Working on the Floor

Last time we established that it was all Wilson’s fault that I needed to tear out my bedroom carpet and got all the way up to installing the damn stuff. There were a few considerations I had to make before the work could begin.

Consideration #1 Placing the tiles

I’d pretty much already decided that the tiles would run north-south lengthwise because I would like to take the flooring all the way through the house and long boards down the hallway look nicer to me than squatty ones.

Knowing this I can start either on the east or west wall and work my way out.

For a few reasons I started in closet (west wall) and worked my way out to the room, primarily because cutting around the closet opening would anchor the planks for the rest of the room.

Consideration #2 Ripping down the tiles

In order to get those first and last rows sized correctly, I would need to rip down the tiles. Now this is much easier when you’re cutting the width of the tile because the miter saw works easily. But cutting them length wise requires a table saw which I do not own.

Instead I set up the miter saw in the backyard (atop the old butcher block from the kitchen), I also pulled out my skill saw and a jigsaw. Instead of starting with a ripped down row and trying to make it perfect, I just started with a full width tile and ripped the last row.

That’s about as far as I got when I decided to just go for it and install the tiles. The first few layers went smoothly:

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and I set up the planks so I was pulling from several different boxes

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I rolled out the underlayment and then secured the seams with duct tape.

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I staggered the seams so they would not line up like a zipper and it took a lot of trips to the backyard to cut the edges. After about 6 hours on the first day I had a significant portion done.

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One of the things I love about this tile pattern is that it’s not all one color (boring) or too complicated. Standing back you can’t really see the seams which makes me happy. DSC_0636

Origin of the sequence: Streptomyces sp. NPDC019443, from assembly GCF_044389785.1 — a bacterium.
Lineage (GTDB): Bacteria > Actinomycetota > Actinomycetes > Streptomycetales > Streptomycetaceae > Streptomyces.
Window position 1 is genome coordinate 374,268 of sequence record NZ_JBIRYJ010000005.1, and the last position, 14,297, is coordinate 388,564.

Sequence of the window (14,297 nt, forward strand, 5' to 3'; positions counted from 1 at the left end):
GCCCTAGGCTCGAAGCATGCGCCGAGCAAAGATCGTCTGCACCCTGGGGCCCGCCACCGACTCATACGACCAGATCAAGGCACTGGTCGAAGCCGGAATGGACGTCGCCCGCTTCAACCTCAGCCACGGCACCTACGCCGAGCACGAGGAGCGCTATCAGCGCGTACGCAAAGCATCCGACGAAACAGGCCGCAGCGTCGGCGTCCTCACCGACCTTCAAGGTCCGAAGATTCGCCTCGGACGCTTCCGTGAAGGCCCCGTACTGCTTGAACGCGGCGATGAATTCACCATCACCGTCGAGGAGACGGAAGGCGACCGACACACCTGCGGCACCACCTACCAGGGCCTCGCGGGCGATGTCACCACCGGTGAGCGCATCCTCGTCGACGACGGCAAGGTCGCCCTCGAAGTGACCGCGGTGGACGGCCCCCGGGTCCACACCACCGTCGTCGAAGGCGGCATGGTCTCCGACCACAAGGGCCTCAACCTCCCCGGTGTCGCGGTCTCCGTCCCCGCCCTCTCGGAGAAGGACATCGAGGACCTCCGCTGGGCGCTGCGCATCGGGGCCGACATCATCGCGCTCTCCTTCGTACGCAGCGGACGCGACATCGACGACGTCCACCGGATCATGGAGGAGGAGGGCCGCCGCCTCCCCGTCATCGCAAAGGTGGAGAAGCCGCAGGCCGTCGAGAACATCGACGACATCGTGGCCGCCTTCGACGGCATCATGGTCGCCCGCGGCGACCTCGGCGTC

As you can see on the final row it’s angled up as I secured the boards to each other left to right and then used the tapping block to lay the planks flat. There were a few rows that were extremely stubborn but eventually I prevailed. The last row was just a few inches so I picked out the boards and then trimmed them down using my jigsaw.

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It was tricky but I was finally able to get each piece installed

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Since this is a floating floor there’s no glue or nails involved – it’s all held together by the connection between the boards. There’s enough room for the boards to expand without buckling and the baseboards cover most of the gap. I’ll install some quarter round soon for those few boards that were cut too short.

After reinstalling the baseboards (numbering them came in handy!), I also added new boards to build the door frame.

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I’m still working on the wood for the top piece since I’d like to purchase it all at once so everything matches, but the sides are simple 3.5″ common boards cut to fit each door and installed with my Airstrike Nail Gun.

Speaking of tools, here’s what I used for the job:

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Not pictured: My miter saw

As far as a tutorial, I might do it in sections as I work on other rooms, there’s a lot to learn and it’s usually practice that makes the biggest difference.

Final shot of the finished room:

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I’ll be taking new pics for the Master Bedroom page once I finish the door frames and another project so you can see how it looks with the furniture back in.

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6 thoughts on “Working on the Floor

  1. The floor looks great! That’s a big job to do by yourself, you are very inspiring! I’m glad I found your blog, I’ve been enjoying it a lot!
    -Ginger

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